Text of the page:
The fifth and final attribute of positive leaders everywhere deals most directly with what powerful positive leaders do on a daily basis. They work hard to create a motivated workforce and they do it not by some grand design but rather by working with individual men and women, whether one-to-one or in groups.
How often have you heard the complaint that “people don’t want to work anymore!” or, “Our employees don’t appreciate their jobs!”? How many times have you heard yourself making similar comments?
We have all felt this way and each of us has experienced the frustrations that result from a poorly motivated workforce and from our apparent inability to turn the situation around.
We categorically reject the hypothesis that people do not want to work, in favor of an alternate idea: that people don’t know how to work and be productive. It is a subtle but important distinction. We submit that people can be taught. The challenge to leadership is to teach these things and to ignite the internal motivation that exists in each of us to learn and to excel.
Human motivation is a complex subject. For all of the attention motivation receives its critical role is underappreciated. As complicated as the subject of human motivation may be, motivating people or, more appropriately, igniting a person’s internal motivation is a relatively simple challenge. The key to human motivation in the work place, or anywhere else, is to make people feel important.
Everyone wants to feel important. Leaders who effectively convey that their people are truly vital to the organization will have a dynamic, energetic, and motivated team of people.
Examine your own experience with your favorite supervisor or teacher. You felt a special relationship with your mentor, a real kinship. You knew you were liked and you did your best work while they were involved in your life. What did they do differently than the other teachers and supervisors who clutter your memory?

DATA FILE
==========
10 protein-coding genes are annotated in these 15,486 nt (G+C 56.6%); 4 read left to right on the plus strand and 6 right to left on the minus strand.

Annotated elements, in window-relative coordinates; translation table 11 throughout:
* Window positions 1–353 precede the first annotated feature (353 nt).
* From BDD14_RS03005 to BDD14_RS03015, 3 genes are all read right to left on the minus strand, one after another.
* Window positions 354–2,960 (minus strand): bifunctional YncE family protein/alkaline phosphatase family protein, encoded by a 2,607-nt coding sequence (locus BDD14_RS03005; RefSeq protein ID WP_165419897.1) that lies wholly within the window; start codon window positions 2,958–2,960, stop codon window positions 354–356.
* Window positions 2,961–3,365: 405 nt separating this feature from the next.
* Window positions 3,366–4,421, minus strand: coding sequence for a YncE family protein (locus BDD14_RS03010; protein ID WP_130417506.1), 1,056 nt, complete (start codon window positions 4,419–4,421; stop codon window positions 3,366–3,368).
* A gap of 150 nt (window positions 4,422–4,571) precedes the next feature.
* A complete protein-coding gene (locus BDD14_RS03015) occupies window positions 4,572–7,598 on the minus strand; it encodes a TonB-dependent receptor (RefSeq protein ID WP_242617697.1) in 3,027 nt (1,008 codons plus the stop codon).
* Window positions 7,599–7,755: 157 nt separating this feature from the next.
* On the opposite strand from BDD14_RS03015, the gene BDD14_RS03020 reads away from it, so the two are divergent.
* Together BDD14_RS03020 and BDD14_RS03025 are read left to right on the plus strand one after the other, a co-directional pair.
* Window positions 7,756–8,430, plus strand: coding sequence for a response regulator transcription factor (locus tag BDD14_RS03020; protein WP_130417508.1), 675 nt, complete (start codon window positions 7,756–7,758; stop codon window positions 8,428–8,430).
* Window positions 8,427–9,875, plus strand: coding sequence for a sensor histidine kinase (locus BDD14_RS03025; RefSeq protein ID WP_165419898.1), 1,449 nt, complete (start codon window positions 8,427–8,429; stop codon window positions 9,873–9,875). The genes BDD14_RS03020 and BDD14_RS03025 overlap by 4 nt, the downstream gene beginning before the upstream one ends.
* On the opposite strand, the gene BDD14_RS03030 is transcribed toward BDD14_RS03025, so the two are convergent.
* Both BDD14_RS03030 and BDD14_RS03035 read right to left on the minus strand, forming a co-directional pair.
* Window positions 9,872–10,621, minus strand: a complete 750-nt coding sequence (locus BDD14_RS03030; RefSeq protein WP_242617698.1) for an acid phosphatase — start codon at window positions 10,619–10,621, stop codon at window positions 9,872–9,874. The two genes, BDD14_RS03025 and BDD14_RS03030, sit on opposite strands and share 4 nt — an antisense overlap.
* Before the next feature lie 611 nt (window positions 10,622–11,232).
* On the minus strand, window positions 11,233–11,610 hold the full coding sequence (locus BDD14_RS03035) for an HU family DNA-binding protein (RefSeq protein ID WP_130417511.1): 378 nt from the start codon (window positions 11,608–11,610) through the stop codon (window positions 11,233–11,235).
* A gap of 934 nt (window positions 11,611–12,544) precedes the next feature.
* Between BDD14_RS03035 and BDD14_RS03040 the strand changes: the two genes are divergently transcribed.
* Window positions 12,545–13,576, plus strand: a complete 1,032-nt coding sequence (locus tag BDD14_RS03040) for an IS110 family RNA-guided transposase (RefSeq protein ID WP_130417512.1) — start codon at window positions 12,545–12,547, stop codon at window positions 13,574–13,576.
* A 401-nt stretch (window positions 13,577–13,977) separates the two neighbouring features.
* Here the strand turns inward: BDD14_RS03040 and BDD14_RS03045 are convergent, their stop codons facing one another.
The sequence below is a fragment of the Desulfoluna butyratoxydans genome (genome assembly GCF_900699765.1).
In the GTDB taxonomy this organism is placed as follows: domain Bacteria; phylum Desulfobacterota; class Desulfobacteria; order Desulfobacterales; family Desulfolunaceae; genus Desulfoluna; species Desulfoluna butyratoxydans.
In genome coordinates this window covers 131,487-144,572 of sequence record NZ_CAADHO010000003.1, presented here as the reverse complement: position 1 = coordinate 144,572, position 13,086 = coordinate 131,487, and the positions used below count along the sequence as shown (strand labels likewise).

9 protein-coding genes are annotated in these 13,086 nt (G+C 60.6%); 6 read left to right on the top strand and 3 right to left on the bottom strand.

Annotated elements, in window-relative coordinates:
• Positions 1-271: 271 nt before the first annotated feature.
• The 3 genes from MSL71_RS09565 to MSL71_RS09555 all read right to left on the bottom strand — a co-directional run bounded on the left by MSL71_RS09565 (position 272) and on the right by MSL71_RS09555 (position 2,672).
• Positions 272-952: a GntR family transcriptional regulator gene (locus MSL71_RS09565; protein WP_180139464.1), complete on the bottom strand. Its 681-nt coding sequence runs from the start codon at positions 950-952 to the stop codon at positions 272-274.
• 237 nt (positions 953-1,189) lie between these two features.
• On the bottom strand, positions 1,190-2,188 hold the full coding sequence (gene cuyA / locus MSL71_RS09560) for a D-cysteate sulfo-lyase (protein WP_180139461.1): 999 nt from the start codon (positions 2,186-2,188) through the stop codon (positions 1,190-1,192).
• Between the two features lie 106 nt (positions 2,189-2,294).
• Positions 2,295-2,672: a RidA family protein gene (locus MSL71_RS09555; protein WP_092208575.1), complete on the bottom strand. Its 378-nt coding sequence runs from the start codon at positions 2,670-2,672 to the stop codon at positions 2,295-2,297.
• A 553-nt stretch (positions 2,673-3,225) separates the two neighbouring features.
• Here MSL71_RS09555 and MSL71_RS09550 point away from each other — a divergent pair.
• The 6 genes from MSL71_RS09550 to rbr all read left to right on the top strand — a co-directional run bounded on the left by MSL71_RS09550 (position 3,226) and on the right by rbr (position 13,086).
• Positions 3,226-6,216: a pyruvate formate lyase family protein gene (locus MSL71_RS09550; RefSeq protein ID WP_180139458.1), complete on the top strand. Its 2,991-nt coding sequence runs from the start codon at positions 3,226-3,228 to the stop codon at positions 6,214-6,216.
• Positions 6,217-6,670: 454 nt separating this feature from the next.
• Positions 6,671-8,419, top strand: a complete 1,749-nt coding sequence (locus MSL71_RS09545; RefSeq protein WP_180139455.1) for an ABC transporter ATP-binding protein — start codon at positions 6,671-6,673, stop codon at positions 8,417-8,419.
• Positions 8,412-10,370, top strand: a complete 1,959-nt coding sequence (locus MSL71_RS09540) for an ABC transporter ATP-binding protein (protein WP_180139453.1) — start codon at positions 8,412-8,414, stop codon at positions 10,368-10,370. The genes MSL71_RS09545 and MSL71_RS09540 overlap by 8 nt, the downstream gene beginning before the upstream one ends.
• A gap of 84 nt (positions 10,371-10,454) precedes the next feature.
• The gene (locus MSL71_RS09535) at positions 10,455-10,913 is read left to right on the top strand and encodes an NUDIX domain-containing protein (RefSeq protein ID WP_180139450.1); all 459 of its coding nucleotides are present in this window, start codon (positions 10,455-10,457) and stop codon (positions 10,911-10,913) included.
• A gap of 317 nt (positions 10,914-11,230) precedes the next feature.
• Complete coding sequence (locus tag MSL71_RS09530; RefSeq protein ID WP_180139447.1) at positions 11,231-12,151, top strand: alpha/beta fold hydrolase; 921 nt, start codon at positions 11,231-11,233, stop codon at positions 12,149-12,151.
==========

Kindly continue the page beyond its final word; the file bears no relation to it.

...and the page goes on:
These leaders treated you as if you were special. They liked you; they remembered your name; they listened to you; they valued your opinion; they showed appreciation for your efforts; they smiled at you; they treated you with respect; they trusted you; they challenged you; they tried to help you do a better job; they provided you with clear expectations; they gave you continuous and ongoing feedback; they let you make mistakes without fear of retribution or humiliation; they encouraged you to try again; they made sure you received full recognition for your contributions; they expected much from you and so much more.
They worked hard to make you feel important. It was a genuine display of affection. And, it was easy because they liked people. Positive leaders genuinely care about and believe in the capabilities of the men and women in their organization.
There will always be a few unproductive people, no matter how capable their supervisor, but they are the exception, not the norm. The majority of employees can and will be both motivated and productive if you are an effective leader. When they are not, the responsibility is yours, not society’s. You recruited them, you hired them, you train and evaluated them. It may well be that they came to your shop poorly prepared to live up to your expectations but they were the best of the lot. After you signed them on you accepted responsibility for their performance and outcomes.
As a leader, the only meaningful measure of your own performance is how well you take this raw material and mold it into a well-trained, well-focused, and highly motivated work force.
Learn how to be a positive leader and how to create an environment that fosters the internal motivation of your people. It is easy once you acquire the genuine belief that your people are your most important resource and you communicate that fact to them through your words, your actions, and through the rules, structure, and culture of your organization.
Make people feel important!